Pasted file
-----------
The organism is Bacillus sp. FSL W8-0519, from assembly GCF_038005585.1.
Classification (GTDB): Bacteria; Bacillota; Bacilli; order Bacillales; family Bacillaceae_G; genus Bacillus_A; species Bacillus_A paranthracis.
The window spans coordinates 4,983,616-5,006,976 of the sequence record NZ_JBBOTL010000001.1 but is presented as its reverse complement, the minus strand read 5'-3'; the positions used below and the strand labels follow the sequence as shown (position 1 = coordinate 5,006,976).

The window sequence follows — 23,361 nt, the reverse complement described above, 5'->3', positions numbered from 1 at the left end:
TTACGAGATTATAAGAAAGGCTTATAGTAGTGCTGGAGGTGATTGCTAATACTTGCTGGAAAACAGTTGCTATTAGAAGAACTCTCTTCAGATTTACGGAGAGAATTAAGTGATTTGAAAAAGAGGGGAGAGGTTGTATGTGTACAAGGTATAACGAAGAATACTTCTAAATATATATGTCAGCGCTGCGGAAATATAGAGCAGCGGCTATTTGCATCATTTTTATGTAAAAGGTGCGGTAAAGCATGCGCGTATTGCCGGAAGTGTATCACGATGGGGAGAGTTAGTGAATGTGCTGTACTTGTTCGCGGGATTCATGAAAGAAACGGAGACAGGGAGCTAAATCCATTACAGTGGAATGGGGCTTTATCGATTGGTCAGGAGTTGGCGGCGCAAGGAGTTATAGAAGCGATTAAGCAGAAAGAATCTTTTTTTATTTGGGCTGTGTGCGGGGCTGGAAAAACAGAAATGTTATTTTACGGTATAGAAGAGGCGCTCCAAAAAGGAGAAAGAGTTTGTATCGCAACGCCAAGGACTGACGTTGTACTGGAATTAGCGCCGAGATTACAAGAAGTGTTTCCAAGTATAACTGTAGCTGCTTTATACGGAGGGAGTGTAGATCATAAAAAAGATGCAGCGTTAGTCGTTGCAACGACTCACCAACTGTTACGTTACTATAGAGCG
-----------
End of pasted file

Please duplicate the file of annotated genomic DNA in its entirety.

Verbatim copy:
The organism is Bacillus sp. FSL W8-0519, from assembly GCF_038005585.1.
Classification (GTDB): Bacteria; Bacillota; Bacilli; order Bacillales; family Bacillaceae_G; genus Bacillus_A; species Bacillus_A paranthracis.
The window spans coordinates 4,983,616-5,006,976 of the sequence record NZ_JBBOTL010000001.1 but is presented as its reverse complement, the minus strand read 5'-3'; the positions used below and the strand labels follow the sequence as shown (position 1 = coordinate 5,006,976).

The window sequence follows — 23,361 nt, the reverse complement described above, 5'->3', positions numbered from 1 at the left end:
TTACGAGATTATAAGAAAGGCTTATAGTAGTGCTGGAGGTGATTGCTAATACTTGCTGGAAAACAGTTGCTATTAGAAGAACTCTCTTCAGATTTACGGAGAGAATTAAGTGATTTGAAAAAGAGGGGAGAGGTTGTATGTGTACAAGGTATAACGAAGAATACTTCTAAATATATATGTCAGCGCTGCGGAAATATAGAGCAGCGGCTATTTGCATCATTTTTATGTAAAAGGTGCGGTAAAGCATGCGCGTATTGCCGGAAGTGTATCACGATGGGGAGAGTTAGTGAATGTGCTGTACTTGTTCGCGGGATTCATGAAAGAAACGGAGACAGGGAGCTAAATCCATTACAGTGGAATGGGGCTTTATCGATTGGTCAGGAGTTGGCGGCGCAAGGAGTTATAGAAGCGATTAAGCAGAAAGAATCTTTTTTTATTTGGGCTGTGTGCGGGGCTGGAAAAACAGAAATGTTATTTTACGGTATAGAAGAGGCGCTCCAAAAAGGAGAAAGAGTTTGTATCGCAACGCCAAGGACTGACGTTGTACTGGAATTAGCGCCGAGATTACAAGAAGTGTTTCCAAGTATAACTGTAGCTGCTTTATACGGAGGGAGTGTAGATCATAAAAAAGATGCAGCGTTAGTCGTTGCAACGACTCACCAACTGTTACGTTACTATAGAGCG